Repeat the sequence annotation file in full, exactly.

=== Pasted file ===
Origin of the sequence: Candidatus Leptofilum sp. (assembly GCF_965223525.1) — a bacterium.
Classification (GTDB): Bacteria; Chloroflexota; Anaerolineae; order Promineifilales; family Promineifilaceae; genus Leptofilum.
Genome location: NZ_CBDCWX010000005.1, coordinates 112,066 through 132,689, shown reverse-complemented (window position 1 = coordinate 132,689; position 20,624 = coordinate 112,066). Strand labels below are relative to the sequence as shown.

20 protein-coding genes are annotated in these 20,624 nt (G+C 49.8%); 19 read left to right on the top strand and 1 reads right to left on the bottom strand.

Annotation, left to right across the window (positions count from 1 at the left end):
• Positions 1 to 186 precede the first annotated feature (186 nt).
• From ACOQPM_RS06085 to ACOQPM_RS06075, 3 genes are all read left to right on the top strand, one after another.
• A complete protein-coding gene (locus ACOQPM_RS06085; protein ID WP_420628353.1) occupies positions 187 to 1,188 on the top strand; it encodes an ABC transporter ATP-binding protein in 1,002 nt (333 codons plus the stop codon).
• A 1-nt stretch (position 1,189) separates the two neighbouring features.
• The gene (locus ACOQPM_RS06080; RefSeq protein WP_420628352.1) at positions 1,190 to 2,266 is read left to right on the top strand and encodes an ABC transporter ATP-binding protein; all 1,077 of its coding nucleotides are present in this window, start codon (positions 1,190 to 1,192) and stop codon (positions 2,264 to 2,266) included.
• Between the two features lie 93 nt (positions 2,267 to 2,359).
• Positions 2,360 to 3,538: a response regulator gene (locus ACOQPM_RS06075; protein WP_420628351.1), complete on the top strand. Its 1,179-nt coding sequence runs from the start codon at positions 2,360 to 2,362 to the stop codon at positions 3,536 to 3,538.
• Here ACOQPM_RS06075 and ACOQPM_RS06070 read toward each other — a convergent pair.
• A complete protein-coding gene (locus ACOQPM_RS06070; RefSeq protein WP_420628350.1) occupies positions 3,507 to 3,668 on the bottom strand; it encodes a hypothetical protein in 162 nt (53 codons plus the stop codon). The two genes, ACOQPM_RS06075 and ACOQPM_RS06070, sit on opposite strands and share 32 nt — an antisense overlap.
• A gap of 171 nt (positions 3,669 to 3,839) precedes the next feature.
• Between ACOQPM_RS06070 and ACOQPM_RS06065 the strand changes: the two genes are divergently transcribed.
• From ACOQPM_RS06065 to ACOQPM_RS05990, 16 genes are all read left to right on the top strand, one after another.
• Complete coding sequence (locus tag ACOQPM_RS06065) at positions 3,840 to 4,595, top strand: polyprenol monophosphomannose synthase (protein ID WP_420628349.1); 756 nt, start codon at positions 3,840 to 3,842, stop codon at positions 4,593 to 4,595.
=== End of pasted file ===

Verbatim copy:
Origin of the sequence: Candidatus Leptofilum sp. (assembly GCF_965223525.1) — a bacterium.
Classification (GTDB): Bacteria; Chloroflexota; Anaerolineae; order Promineifilales; family Promineifilaceae; genus Leptofilum.
Genome location: NZ_CBDCWX010000005.1, coordinates 112,066 through 132,689, shown reverse-complemented (window position 1 = coordinate 132,689; position 20,624 = coordinate 112,066). Strand labels below are relative to the sequence as shown.

20 protein-coding genes are annotated in these 20,624 nt (G+C 49.8%); 19 read left to right on the top strand and 1 reads right to left on the bottom strand.

Annotation, left to right across the window (positions count from 1 at the left end):
• Positions 1 to 186 precede the first annotated feature (186 nt).
• From ACOQPM_RS06085 to ACOQPM_RS06075, 3 genes are all read left to right on the top strand, one after another.
• A complete protein-coding gene (locus ACOQPM_RS06085; protein ID WP_420628353.1) occupies positions 187 to 1,188 on the top strand; it encodes an ABC transporter ATP-binding protein in 1,002 nt (333 codons plus the stop codon).
• A 1-nt stretch (position 1,189) separates the two neighbouring features.
• The gene (locus ACOQPM_RS06080; RefSeq protein WP_420628352.1) at positions 1,190 to 2,266 is read left to right on the top strand and encodes an ABC transporter ATP-binding protein; all 1,077 of its coding nucleotides are present in this window, start codon (positions 1,190 to 1,192) and stop codon (positions 2,264 to 2,266) included.
• Between the two features lie 93 nt (positions 2,267 to 2,359).
• Positions 2,360 to 3,538: a response regulator gene (locus ACOQPM_RS06075; protein WP_420628351.1), complete on the top strand. Its 1,179-nt coding sequence runs from the start codon at positions 2,360 to 2,362 to the stop codon at positions 3,536 to 3,538.
• Here ACOQPM_RS06075 and ACOQPM_RS06070 read toward each other — a convergent pair.
• A complete protein-coding gene (locus ACOQPM_RS06070; RefSeq protein WP_420628350.1) occupies positions 3,507 to 3,668 on the bottom strand; it encodes a hypothetical protein in 162 nt (53 codons plus the stop codon). The two genes, ACOQPM_RS06075 and ACOQPM_RS06070, sit on opposite strands and share 32 nt — an antisense overlap.
• A gap of 171 nt (positions 3,669 to 3,839) precedes the next feature.
• Between ACOQPM_RS06070 and ACOQPM_RS06065 the strand changes: the two genes are divergently transcribed.
• From ACOQPM_RS06065 to ACOQPM_RS05990, 16 genes are all read left to right on the top strand, one after another.
• Complete coding sequence (locus tag ACOQPM_RS06065) at positions 3,840 to 4,595, top strand: polyprenol monophosphomannose synthase (protein ID WP_420628349.1); 756 nt, start codon at positions 3,840 to 3,842, stop codon at positions 4,593 to 4,595.